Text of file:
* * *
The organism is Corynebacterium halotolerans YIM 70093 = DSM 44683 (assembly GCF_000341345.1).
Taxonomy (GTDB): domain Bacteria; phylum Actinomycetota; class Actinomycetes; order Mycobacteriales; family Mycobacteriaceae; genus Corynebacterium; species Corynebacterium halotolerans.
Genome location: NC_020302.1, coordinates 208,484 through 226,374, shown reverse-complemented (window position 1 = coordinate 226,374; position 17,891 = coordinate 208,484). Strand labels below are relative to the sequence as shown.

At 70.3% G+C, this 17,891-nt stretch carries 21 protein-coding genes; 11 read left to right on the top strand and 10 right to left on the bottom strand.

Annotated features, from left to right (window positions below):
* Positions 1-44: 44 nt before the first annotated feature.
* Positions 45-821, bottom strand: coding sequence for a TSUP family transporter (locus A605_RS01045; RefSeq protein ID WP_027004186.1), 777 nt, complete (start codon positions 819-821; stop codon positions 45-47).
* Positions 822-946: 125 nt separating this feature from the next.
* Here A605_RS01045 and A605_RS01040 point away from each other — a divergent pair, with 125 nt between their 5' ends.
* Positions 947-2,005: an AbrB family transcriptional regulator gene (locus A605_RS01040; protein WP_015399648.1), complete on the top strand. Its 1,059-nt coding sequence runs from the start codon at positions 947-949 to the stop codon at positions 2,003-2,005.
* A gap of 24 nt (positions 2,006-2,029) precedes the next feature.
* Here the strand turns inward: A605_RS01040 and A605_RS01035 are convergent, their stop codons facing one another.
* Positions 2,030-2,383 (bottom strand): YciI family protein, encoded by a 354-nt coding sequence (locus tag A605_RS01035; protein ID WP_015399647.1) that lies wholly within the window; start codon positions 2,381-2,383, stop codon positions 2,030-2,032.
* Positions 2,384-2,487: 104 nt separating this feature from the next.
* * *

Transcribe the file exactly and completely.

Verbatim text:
The organism is Corynebacterium halotolerans YIM 70093 = DSM 44683 (assembly GCF_000341345.1).
Taxonomy (GTDB): domain Bacteria; phylum Actinomycetota; class Actinomycetes; order Mycobacteriales; family Mycobacteriaceae; genus Corynebacterium; species Corynebacterium halotolerans.
Genome location: NC_020302.1, coordinates 208,484 through 226,374, shown reverse-complemented (window position 1 = coordinate 226,374; position 17,891 = coordinate 208,484). Strand labels below are relative to the sequence as shown.

At 70.3% G+C, this 17,891-nt stretch carries 21 protein-coding genes; 11 read left to right on the top strand and 10 right to left on the bottom strand.

Annotated features, from left to right (window positions below):
* Positions 1-44: 44 nt before the first annotated feature.
* Positions 45-821, bottom strand: coding sequence for a TSUP family transporter (locus A605_RS01045; RefSeq protein ID WP_027004186.1), 777 nt, complete (start codon positions 819-821; stop codon positions 45-47).
* Positions 822-946: 125 nt separating this feature from the next.
* Here A605_RS01045 and A605_RS01040 point away from each other — a divergent pair, with 125 nt between their 5' ends.
* Positions 947-2,005: an AbrB family transcriptional regulator gene (locus A605_RS01040; protein WP_015399648.1), complete on the top strand. Its 1,059-nt coding sequence runs from the start codon at positions 947-949 to the stop codon at positions 2,003-2,005.
* A gap of 24 nt (positions 2,006-2,029) precedes the next feature.
* Here the strand turns inward: A605_RS01040 and A605_RS01035 are convergent, their stop codons facing one another.
* Positions 2,030-2,383 (bottom strand): YciI family protein, encoded by a 354-nt coding sequence (locus tag A605_RS01035; protein ID WP_015399647.1) that lies wholly within the window; start codon positions 2,381-2,383, stop codon positions 2,030-2,032.
* Positions 2,384-2,487: 104 nt separating this feature from the next.